With the 6 Nations just round the corner we have the salivating prospect of five weekends of international rugby coming up. Who are the teams to watch? What are the chances? And who has absolutely no hope whatsoever? (We’ll save you the trouble, sadly for the Italians, it is predicted to be another wooden spoon.)
Who can stop England?
England come into the tournament as the defending champions and aiming for an unprecedented third consecutive title. With only one defeat in the past two years, they are undoubtedly favourites (despite what Eddie Jones says) and indeed, our model confirms this, giving England a 59% chance of winning the tournament and a 33% chance of a Grand Slam.
So can anyone stop them?
Well, Ireland have the best chance. Currently they are predicted to have a 33% of winning the tournament and a 16% chance of the Grand Slam. Scotland and Wales round out the percentages with 5% and 3% respectively for tournament victory. France and Italy are unfortunately both predicted to have a negligible chance of finishing as tournament winners.
But in a tournament such as the 6 Nations where momentum and home advantage is so important, how will this actually pan out? Which are the games that could decide the tournament?
England’s two hardest games are forecast to be away to Scotland and their final game at home to Ireland. Aside from these games, they are predicted to see off their opposition without too much difficulty.
Scotland are a force to be reckoned with in Murrayfield at the moment, and Ireland are capable of beating anyone on their day, so both of these matches have the potential to serve up some difficulties for England, even viewed in isolation. However, we think their are two other matches in the tournament that could also affect the significance of these matches, and both happen to be in week one.
Scotland v Wales
Scotland play Wales in the Millennium Stadium in the opening match of the 6 Nations, and for the first time in years they travel there with a real chance of victory. Currently the match is predicted to be in Wales favour, but only just. Should the Scots overturn this slight advantage they will pick up crucial momentum with a rare opening weekend win.
The following weekend they welcome France to Murrayfield and, with this momentum, home advantage and the current states of the two national sides, should seal victory there (although it should be noted, France are famously unpredictable). This would bring the Scots to week three with two wins from two, with the (relatively) certain prospect of another win still to come against Italy in the final weekend. Three wins from the tournament would be a successful outcome for Scotland, but almost the minimum requirement given their recent form and their three wins last year.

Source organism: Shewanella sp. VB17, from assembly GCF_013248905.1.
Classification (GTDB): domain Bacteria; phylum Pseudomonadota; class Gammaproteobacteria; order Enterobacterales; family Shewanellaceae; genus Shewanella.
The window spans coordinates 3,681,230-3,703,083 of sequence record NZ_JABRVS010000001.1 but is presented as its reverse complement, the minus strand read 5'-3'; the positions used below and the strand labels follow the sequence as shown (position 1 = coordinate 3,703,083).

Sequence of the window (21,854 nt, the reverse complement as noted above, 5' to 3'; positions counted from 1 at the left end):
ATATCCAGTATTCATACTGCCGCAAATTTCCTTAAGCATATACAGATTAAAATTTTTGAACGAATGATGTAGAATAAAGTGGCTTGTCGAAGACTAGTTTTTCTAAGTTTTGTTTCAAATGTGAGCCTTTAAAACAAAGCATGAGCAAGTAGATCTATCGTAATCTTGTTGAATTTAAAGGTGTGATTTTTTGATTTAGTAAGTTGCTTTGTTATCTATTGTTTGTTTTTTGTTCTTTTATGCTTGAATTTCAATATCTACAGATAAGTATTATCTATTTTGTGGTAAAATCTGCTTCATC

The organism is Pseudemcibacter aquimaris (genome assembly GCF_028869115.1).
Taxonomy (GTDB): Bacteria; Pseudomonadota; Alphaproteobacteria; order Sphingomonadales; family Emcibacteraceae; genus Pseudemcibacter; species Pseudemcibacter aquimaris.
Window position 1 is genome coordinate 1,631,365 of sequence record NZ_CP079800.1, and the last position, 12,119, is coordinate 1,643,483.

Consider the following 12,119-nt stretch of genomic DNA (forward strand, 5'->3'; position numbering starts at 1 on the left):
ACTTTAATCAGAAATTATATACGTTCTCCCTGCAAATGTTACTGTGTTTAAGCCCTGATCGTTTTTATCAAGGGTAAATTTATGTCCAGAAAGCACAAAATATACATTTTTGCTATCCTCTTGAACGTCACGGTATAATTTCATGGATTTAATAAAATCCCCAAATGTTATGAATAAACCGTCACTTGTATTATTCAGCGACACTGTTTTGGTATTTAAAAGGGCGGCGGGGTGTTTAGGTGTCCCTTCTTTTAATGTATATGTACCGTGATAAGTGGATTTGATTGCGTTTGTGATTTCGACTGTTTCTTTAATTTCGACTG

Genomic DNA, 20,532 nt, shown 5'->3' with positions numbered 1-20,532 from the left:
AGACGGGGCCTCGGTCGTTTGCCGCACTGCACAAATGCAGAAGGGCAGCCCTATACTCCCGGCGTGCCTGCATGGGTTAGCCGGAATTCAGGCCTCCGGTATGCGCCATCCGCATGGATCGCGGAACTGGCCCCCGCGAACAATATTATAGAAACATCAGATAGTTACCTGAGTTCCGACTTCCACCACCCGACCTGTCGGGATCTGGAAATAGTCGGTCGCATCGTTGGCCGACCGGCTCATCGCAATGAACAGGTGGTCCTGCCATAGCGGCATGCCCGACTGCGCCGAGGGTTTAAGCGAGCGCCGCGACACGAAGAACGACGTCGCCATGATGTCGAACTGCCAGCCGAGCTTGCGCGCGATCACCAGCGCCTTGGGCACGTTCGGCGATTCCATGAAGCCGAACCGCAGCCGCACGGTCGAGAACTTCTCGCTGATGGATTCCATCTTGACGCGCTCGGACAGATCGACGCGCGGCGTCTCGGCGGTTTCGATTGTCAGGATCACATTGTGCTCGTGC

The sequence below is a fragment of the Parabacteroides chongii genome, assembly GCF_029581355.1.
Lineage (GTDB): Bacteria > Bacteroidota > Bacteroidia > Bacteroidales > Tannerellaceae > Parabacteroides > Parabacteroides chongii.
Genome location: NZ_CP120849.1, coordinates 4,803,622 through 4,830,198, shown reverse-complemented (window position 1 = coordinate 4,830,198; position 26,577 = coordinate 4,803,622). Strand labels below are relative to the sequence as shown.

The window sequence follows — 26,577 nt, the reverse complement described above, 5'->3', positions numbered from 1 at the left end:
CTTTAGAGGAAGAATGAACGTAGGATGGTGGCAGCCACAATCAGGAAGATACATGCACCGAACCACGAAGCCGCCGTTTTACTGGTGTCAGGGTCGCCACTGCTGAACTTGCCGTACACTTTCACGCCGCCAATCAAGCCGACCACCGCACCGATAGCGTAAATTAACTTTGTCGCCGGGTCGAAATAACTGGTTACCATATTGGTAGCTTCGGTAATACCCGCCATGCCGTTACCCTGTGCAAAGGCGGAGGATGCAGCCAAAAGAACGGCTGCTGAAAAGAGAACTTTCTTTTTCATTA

Should they beat Wales therefore, they would likely approach week three against England with more conviction, confident that they should secure the three victories required, but also with the knowledge that an against the odds win over the Auld Enemy in Murrayfield would put them right in the mix as title contenders.
However, lose to Wales, and these prospects vanish. The match against England might take on a slight air of desperation in searching for that vital third win. Given the Scots record when chasing wins, we feel they would be more unlikely to win under such circumstances.
For the Scots, against Wales, it is certainly all to play for.
Ireland v France
The other important game of the opening weekend is France v Ireland. Ireland travel there as heavy favourites, at least according to our forecasts. However, their record in France is atrocious, with just two wins there in 6 Nations history. This game therefore might be a little closer than forecast, especially with it being the opening weekend and accounting for ‘rustiness’.
However, should Ireland see off the French they have three relatively easy fixtures to see them through the majority of the tournament (Italy, Wales, Scotland – all at home). Given Ireland’s current status and record at home, they should win these without too much trouble. This would bring Ireland to a final weekend showdown with England (assuming England have successfully avoided their potential pitfall against Scotland) for the Grand Slam.
Given the importance of the match, the title on the line with Grand Slam prospects and St Patrick’s day, we feel the Irish would up their game and rise to the occasion, making the game much closer than is currently predicted. However, lose to France on the opening weekend and, similar to Scotland, Ireland might end up chasing the tournament, reducing their chances of an upset in Twickenham.
Those are our call for the four matches to watch in the tournament. Clearly there are others that are important (England Wales is never one to miss, for example) but these are the ones that, currently at least, we feel are most likely to influence the tournament. ‘Tipping point‘ games if you will. To emphasise this point, should Wales and France prevail over Scotland and Ireland in week one, England’s chances of tournament victory rise to just under 80%.
It is worth reiterating that England are still strong favourites for the Grand Slam but, should a few of these (admittedly fairly bold) predictions come to fruition, the tournament could become very exciting indeed.